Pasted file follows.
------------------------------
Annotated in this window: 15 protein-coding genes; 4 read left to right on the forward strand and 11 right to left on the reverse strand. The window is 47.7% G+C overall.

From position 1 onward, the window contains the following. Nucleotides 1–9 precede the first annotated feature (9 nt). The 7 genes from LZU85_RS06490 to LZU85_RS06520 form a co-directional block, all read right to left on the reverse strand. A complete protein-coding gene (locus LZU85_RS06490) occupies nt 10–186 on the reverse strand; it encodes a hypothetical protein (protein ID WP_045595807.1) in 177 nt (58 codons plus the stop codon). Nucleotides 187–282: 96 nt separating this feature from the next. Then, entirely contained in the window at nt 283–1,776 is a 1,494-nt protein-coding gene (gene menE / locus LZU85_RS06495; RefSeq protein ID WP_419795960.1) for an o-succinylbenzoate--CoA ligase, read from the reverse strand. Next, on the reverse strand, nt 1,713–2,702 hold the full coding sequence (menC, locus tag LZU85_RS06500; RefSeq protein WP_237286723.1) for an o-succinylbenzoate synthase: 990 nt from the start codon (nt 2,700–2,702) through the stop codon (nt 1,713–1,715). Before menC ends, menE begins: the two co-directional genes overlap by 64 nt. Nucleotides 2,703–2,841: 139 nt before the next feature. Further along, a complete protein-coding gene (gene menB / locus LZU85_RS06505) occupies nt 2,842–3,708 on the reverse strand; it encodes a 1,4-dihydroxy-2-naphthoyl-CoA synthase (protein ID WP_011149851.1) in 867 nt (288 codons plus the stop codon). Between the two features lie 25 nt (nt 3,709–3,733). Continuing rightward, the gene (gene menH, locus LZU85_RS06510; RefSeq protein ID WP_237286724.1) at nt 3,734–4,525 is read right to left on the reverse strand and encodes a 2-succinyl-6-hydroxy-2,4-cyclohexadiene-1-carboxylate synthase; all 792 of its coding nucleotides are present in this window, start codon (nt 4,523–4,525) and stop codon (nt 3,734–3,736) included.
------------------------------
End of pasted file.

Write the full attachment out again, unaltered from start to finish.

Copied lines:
Annotated in this window: 15 protein-coding genes; 4 read left to right on the forward strand and 11 right to left on the reverse strand. The window is 47.7% G+C overall.

From position 1 onward, the window contains the following. Nucleotides 1–9 precede the first annotated feature (9 nt). The 7 genes from LZU85_RS06490 to LZU85_RS06520 form a co-directional block, all read right to left on the reverse strand. A complete protein-coding gene (locus LZU85_RS06490) occupies nt 10–186 on the reverse strand; it encodes a hypothetical protein (protein ID WP_045595807.1) in 177 nt (58 codons plus the stop codon). Nucleotides 187–282: 96 nt separating this feature from the next. Then, entirely contained in the window at nt 283–1,776 is a 1,494-nt protein-coding gene (gene menE / locus LZU85_RS06495; RefSeq protein ID WP_419795960.1) for an o-succinylbenzoate--CoA ligase, read from the reverse strand. Next, on the reverse strand, nt 1,713–2,702 hold the full coding sequence (menC, locus tag LZU85_RS06500; RefSeq protein WP_237286723.1) for an o-succinylbenzoate synthase: 990 nt from the start codon (nt 2,700–2,702) through the stop codon (nt 1,713–1,715). Before menC ends, menE begins: the two co-directional genes overlap by 64 nt. Nucleotides 2,703–2,841: 139 nt before the next feature. Further along, a complete protein-coding gene (gene menB / locus LZU85_RS06505) occupies nt 2,842–3,708 on the reverse strand; it encodes a 1,4-dihydroxy-2-naphthoyl-CoA synthase (protein ID WP_011149851.1) in 867 nt (288 codons plus the stop codon). Between the two features lie 25 nt (nt 3,709–3,733). Continuing rightward, the gene (gene menH, locus LZU85_RS06510; RefSeq protein ID WP_237286724.1) at nt 3,734–4,525 is read right to left on the reverse strand and encodes a 2-succinyl-6-hydroxy-2,4-cyclohexadiene-1-carboxylate synthase; all 792 of its coding nucleotides are present in this window, start codon (nt 4,523–4,525) and stop codon (nt 3,734–3,736) included.